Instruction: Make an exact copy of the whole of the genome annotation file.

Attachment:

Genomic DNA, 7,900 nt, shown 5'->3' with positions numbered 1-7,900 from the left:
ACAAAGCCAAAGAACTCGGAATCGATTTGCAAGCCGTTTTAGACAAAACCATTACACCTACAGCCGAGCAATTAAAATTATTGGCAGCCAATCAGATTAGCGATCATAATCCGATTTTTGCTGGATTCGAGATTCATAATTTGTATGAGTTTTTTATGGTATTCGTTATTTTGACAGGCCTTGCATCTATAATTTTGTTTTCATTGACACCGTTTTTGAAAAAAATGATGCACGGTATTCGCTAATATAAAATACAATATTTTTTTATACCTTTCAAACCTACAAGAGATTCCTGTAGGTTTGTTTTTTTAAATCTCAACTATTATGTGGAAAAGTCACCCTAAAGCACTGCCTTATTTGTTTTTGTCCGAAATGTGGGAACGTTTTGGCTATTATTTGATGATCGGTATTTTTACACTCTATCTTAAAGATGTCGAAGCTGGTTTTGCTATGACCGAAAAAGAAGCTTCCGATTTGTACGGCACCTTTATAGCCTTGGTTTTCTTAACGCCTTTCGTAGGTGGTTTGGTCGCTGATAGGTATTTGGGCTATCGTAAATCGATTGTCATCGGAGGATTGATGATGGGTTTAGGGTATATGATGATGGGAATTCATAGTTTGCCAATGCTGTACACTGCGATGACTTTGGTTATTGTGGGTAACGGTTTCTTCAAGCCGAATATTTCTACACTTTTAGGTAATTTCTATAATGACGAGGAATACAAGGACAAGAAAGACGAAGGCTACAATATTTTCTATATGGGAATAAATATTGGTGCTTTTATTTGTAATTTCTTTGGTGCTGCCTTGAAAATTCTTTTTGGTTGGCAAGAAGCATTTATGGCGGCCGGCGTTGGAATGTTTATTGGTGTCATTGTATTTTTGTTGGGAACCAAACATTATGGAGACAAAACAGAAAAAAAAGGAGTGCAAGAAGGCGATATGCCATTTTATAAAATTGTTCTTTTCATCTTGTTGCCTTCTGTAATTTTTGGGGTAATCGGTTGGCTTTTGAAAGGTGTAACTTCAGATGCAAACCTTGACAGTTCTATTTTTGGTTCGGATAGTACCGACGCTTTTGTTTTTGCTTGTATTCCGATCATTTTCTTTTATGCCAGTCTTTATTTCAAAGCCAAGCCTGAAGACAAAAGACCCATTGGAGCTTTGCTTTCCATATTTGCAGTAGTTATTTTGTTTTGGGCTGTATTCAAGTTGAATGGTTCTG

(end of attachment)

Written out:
Genomic DNA, 7,900 nt, shown 5'->3' with positions numbered 1-7,900 from the left:
ACAAAGCCAAAGAACTCGGAATCGATTTGCAAGCCGTTTTAGACAAAACCATTACACCTACAGCCGAGCAATTAAAATTATTGGCAGCCAATCAGATTAGCGATCATAATCCGATTTTTGCTGGATTCGAGATTCATAATTTGTATGAGTTTTTTATGGTATTCGTTATTTTGACAGGCCTTGCATCTATAATTTTGTTTTCATTGACACCGTTTTTGAAAAAAATGATGCACGGTATTCGCTAATATAAAATACAATATTTTTTTATACCTTTCAAACCTACAAGAGATTCCTGTAGGTTTGTTTTTTTAAATCTCAACTATTATGTGGAAAAGTCACCCTAAAGCACTGCCTTATTTGTTTTTGTCCGAAATGTGGGAACGTTTTGGCTATTATTTGATGATCGGTATTTTTACACTCTATCTTAAAGATGTCGAAGCTGGTTTTGCTATGACCGAAAAAGAAGCTTCCGATTTGTACGGCACCTTTATAGCCTTGGTTTTCTTAACGCCTTTCGTAGGTGGTTTGGTCGCTGATAGGTATTTGGGCTATCGTAAATCGATTGTCATCGGAGGATTGATGATGGGTTTAGGGTATATGATGATGGGAATTCATAGTTTGCCAATGCTGTACACTGCGATGACTTTGGTTATTGTGGGTAACGGTTTCTTCAAGCCGAATATTTCTACACTTTTAGGTAATTTCTATAATGACGAGGAATACAAGGACAAGAAAGACGAAGGCTACAATATTTTCTATATGGGAATAAATATTGGTGCTTTTATTTGTAATTTCTTTGGTGCTGCCTTGAAAATTCTTTTTGGTTGGCAAGAAGCATTTATGGCGGCCGGCGTTGGAATGTTTATTGGTGTCATTGTATTTTTGTTGGGAACCAAACATTATGGAGACAAAACAGAAAAAAAAGGAGTGCAAGAAGGCGATATGCCATTTTATAAAATTGTTCTTTTCATCTTGTTGCCTTCTGTAATTTTTGGGGTAATCGGTTGGCTTTTGAAAGGTGTAACTTCAGATGCAAACCTTGACAGTTCTATTTTTGGTTCGGATAGTACCGACGCTTTTGTTTTTGCTTGTATTCCGATCATTTTCTTTTATGCCAGTCTTTATTTCAAAGCCAAGCCTGAAGACAAAAGACCCATTGGAGCTTTGCTTTCCATATTTGCAGTAGTTATTTTGTTTTGGGCTGTATTCAAGTTGAATGGTTCTG